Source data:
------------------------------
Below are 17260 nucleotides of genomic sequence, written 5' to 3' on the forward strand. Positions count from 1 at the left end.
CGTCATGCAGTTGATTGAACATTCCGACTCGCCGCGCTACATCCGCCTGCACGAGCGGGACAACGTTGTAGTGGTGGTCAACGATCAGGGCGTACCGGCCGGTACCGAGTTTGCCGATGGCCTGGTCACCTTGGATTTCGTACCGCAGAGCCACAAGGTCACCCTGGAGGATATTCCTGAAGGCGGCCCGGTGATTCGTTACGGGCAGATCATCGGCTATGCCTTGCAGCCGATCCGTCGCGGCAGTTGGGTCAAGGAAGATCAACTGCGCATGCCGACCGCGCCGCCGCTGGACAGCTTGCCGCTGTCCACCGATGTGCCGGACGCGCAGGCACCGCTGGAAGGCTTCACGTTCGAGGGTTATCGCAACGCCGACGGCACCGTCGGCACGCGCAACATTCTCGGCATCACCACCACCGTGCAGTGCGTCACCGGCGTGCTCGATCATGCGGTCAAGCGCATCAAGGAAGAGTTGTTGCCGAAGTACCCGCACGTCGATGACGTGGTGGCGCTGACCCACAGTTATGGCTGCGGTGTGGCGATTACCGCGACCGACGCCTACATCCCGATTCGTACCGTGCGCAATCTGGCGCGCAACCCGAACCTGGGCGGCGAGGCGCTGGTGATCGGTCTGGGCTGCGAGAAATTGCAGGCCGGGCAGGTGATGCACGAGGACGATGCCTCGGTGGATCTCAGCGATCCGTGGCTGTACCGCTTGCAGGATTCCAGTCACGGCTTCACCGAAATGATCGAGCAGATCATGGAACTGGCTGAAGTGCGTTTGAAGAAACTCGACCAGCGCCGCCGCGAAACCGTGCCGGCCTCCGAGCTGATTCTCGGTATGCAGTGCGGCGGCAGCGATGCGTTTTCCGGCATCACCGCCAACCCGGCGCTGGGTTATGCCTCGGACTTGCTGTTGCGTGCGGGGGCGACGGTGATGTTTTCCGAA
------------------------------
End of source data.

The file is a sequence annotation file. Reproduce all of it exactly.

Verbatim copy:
Below are 17260 nucleotides of genomic sequence, written 5' to 3' on the forward strand. Positions count from 1 at the left end.
CGTCATGCAGTTGATTGAACATTCCGACTCGCCGCGCTACATCCGCCTGCACGAGCGGGACAACGTTGTAGTGGTGGTCAACGATCAGGGCGTACCGGCCGGTACCGAGTTTGCCGATGGCCTGGTCACCTTGGATTTCGTACCGCAGAGCCACAAGGTCACCCTGGAGGATATTCCTGAAGGCGGCCCGGTGATTCGTTACGGGCAGATCATCGGCTATGCCTTGCAGCCGATCCGTCGCGGCAGTTGGGTCAAGGAAGATCAACTGCGCATGCCGACCGCGCCGCCGCTGGACAGCTTGCCGCTGTCCACCGATGTGCCGGACGCGCAGGCACCGCTGGAAGGCTTCACGTTCGAGGGTTATCGCAACGCCGACGGCACCGTCGGCACGCGCAACATTCTCGGCATCACCACCACCGTGCAGTGCGTCACCGGCGTGCTCGATCATGCGGTCAAGCGCATCAAGGAAGAGTTGTTGCCGAAGTACCCGCACGTCGATGACGTGGTGGCGCTGACCCACAGTTATGGCTGCGGTGTGGCGATTACCGCGACCGACGCCTACATCCCGATTCGTACCGTGCGCAATCTGGCGCGCAACCCGAACCTGGGCGGCGAGGCGCTGGTGATCGGTCTGGGCTGCGAGAAATTGCAGGCCGGGCAGGTGATGCACGAGGACGATGCCTCGGTGGATCTCAGCGATCCGTGGCTGTACCGCTTGCAGGATTCCAGTCACGGCTTCACCGAAATGATCGAGCAGATCATGGAACTGGCTGAAGTGCGTTTGAAGAAACTCGACCAGCGCCGCCGCGAAACCGTGCCGGCCTCCGAGCTGATTCTCGGTATGCAGTGCGGCGGCAGCGATGCGTTTTCCGGCATCACCGCCAACCCGGCGCTGGGTTATGCCTCGGACTTGCTGTTGCGTGCGGGGGCGACGGTGATGTTTTCCGAA